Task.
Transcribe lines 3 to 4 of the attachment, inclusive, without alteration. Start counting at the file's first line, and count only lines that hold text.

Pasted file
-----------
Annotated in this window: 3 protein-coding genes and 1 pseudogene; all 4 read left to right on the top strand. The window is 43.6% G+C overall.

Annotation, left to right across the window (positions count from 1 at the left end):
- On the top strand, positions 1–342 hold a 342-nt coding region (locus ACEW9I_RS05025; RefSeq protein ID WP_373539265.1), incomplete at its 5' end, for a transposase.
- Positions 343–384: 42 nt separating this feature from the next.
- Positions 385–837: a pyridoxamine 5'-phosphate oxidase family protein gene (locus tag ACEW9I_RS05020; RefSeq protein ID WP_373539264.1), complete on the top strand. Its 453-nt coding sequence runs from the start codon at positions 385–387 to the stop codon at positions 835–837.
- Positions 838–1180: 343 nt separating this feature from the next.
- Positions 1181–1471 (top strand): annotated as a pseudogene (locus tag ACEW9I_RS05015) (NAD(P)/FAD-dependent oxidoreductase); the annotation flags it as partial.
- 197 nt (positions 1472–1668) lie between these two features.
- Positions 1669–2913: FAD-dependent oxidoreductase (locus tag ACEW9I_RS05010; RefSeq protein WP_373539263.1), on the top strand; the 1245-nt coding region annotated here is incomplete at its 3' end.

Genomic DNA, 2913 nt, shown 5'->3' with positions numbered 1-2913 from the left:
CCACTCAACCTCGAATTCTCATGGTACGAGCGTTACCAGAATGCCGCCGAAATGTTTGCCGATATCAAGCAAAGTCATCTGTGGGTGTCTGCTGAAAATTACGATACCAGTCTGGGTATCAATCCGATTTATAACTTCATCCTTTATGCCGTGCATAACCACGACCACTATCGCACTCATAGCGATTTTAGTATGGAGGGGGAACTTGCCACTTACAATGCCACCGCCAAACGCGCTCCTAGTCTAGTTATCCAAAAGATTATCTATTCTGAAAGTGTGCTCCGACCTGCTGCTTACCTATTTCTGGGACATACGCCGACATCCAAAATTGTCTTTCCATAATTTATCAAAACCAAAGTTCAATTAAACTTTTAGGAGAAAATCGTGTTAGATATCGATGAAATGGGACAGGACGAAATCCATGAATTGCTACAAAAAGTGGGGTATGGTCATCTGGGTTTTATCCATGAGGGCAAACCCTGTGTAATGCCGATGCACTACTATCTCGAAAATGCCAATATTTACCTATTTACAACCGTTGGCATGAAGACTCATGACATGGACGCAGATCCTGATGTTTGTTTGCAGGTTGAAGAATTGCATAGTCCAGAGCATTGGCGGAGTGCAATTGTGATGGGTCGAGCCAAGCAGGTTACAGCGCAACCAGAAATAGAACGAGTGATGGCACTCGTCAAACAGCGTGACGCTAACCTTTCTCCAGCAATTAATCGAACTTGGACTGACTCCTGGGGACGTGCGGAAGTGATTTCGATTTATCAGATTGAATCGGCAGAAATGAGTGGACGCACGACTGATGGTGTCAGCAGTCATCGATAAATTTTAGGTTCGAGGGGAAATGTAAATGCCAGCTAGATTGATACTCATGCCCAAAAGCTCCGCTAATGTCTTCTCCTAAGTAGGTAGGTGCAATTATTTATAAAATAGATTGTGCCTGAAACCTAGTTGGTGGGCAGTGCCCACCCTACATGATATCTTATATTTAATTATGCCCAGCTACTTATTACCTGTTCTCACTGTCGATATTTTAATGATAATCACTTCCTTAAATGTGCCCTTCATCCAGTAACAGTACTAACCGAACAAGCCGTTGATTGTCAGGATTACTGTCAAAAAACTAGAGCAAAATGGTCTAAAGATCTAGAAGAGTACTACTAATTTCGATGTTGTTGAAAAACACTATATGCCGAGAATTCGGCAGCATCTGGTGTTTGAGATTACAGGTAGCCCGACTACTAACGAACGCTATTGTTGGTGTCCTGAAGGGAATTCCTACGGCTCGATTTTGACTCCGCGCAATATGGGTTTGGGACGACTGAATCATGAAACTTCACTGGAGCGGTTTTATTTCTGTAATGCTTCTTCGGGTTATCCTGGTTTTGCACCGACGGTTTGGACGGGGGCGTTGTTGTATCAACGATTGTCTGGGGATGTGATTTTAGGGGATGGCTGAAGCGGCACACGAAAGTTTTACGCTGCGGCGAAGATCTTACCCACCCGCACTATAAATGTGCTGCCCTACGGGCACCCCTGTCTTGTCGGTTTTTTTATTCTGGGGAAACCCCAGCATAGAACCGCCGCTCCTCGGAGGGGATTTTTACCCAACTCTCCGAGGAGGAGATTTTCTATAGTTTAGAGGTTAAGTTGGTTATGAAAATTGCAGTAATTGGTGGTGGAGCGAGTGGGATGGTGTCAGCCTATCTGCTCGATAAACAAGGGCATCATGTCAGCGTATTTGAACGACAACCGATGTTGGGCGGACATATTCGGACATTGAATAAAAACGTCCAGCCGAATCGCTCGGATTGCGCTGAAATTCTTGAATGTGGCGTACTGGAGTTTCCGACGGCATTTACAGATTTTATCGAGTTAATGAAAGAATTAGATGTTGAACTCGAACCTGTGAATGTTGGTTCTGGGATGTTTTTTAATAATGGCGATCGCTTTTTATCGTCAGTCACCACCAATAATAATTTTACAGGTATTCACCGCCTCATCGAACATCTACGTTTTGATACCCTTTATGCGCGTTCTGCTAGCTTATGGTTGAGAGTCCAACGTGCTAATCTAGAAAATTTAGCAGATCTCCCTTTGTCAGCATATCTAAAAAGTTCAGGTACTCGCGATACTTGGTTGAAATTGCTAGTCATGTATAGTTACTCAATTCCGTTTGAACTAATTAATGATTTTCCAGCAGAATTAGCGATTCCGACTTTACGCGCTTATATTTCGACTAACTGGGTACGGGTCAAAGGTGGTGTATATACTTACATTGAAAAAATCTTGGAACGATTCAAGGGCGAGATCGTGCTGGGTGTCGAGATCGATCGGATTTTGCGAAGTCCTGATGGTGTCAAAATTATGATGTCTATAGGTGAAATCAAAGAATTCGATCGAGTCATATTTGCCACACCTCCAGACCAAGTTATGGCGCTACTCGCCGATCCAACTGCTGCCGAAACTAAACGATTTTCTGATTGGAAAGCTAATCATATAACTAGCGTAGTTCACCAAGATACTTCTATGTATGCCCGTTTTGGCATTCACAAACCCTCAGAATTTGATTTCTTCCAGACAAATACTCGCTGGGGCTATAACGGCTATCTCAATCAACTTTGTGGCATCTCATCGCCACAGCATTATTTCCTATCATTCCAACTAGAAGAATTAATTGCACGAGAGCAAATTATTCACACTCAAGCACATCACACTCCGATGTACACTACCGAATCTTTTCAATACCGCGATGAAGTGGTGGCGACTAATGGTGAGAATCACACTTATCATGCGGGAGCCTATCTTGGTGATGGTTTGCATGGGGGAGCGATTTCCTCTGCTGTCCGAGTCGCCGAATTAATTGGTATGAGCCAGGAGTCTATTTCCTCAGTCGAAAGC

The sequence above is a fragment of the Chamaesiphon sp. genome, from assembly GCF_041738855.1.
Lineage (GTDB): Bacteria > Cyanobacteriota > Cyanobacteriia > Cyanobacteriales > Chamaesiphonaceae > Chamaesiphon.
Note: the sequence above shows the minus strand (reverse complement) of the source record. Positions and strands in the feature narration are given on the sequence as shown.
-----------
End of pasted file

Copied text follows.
- On the top strand, positions 1–342 hold a 342-nt coding region (locus ACEW9I_RS05025; RefSeq protein ID WP_373539265.1), incomplete at its 5' end, for a transposase.
- Positions 343–384: 42 nt separating this feature from the next.